ALBEMARLE COUNTY, Va. (WVIR) - The first day of school for students Albemarle County Public Schools (ACPS) is right around the corner, but many still do not have access to reliable internet to do their online school work.
According to a survey the district released earlier in the year, almost 1,500 of their students do not have reliable internet. Many teachers across the county also struggle with maintaining a reliable connection. ACPS Coordinator of Digital Equity Bert Jacoby says making sure everyone has access to reliable internet and technology is no small feat.
“We pushed the start of school back two whole weeks and we are still looking at every minute of the day to try and get ready for Tuesday morning for students to start,” Jacoby said.
The district supplied laptops and iPads to students earlier in the year. It’s now working with providers like Comcast for cheaper internet plans and distributing hundreds of hot-spots called “Kajeets,” across the county. Each Kajeet is worth nearly $600 each and can take weeks to receive. The district is currently waiting on technology that’s been back-ordered for several weeks, and will likely continue ordering Kajeets and other necessary items throughout the school year.
“We’re having a hard time getting our hands on these smart-spots,” Jacoby explained. “We’re not the only people trying to buy them.”
Unfortunately, some of the hot-spots are not even guaranteed to work, especially in more rural areas that have little to no internet coverage already.
“If you tell me that you don’t have internet at your home in Free Union and we send you a Kajeet, you’re gonna go home and might find out it doesn’t work,” Jacoby said. “There’s a reason why you don’t have internet at home already and it’s not necessarily because you haven’t been trying, it’s just not there. The cellphone providers having built out the service to be there. The internet providers haven’t built out the service to be there.”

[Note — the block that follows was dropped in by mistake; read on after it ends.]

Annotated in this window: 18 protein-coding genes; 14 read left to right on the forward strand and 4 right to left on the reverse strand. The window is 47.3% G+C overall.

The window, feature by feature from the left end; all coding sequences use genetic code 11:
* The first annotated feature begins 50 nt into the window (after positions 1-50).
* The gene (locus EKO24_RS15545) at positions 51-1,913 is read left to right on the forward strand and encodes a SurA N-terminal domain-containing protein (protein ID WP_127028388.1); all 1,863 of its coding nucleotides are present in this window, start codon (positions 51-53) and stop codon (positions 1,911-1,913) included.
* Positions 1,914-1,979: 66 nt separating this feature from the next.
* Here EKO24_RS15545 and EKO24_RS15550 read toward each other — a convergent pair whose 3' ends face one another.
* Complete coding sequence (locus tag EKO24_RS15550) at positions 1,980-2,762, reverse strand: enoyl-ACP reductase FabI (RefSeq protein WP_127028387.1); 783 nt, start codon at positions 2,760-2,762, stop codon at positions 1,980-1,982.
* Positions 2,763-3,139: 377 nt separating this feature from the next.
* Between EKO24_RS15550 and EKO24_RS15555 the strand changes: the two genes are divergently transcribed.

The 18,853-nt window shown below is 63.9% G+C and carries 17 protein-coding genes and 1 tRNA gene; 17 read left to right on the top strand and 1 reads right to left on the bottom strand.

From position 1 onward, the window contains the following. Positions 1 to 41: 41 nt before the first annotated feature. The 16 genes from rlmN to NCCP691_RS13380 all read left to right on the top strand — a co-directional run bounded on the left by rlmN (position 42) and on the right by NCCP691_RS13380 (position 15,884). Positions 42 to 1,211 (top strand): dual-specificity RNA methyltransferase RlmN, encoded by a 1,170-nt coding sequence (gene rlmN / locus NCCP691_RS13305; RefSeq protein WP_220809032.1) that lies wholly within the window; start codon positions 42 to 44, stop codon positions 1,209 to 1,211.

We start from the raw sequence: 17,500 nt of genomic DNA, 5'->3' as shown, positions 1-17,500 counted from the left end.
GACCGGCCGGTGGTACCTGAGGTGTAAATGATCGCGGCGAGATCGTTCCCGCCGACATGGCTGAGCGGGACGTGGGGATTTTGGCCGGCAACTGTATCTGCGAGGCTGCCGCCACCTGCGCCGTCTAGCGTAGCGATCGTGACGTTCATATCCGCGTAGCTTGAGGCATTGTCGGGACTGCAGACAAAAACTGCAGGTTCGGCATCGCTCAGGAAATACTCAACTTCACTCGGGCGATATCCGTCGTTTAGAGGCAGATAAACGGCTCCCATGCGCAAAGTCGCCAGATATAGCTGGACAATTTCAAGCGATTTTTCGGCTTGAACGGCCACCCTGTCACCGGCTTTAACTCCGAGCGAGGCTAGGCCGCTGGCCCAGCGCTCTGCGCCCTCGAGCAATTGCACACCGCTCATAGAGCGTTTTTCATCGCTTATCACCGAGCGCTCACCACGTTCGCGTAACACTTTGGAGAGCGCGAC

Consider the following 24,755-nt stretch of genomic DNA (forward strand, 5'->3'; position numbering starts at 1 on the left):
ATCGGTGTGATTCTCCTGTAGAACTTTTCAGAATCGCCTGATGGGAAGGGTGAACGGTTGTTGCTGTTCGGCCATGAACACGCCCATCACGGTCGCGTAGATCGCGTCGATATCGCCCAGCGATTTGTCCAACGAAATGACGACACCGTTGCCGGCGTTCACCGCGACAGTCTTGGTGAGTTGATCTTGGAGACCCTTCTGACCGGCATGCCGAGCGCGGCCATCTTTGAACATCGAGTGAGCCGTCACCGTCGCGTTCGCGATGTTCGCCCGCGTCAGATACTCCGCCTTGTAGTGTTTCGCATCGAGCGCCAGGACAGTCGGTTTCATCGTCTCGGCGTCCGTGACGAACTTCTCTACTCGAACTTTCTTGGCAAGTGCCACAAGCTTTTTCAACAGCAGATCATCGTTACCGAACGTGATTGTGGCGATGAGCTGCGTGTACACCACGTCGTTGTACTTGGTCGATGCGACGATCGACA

Although a large percentage of technology costs are covered by grants, sponsorships or by third-party providers, some teachers still foot the bill for their own personal technology costs. Teachers like Ruth Sisman are getting by with technology grants, but still have to troubleshoot their internet problems from home.
“Right now I’m sitting next to my router, sometimes I’ll plug it into the ethernet and I don’t see how I’m going to be able to Zoom because I did a test and I only have about 2.5 upload and that is not going to work with Zoom and Nearpod if I have 15 students online,” Sisman said.
Sisman said when the technology actually works, it can yield positive results. She saw it happen first-hand with her own student.
“It was like pulling teeth to get work out of him and if he did show up sometimes he was like ’I’m not going to be there,’” Sisman explained. “He was the first one, when we went remote, he was the first one to finish his assignments.”
That’s why both Jacoby and Sisman say the technology and internet to be as accessible as possible. They also agreed that many students will benefit from virtual learning by working with emerging technologies they’ll likely use in the future.
”I want my students to have the best experience,” Sisman said.
Virtual classes begin on Tuesday for ACPS students.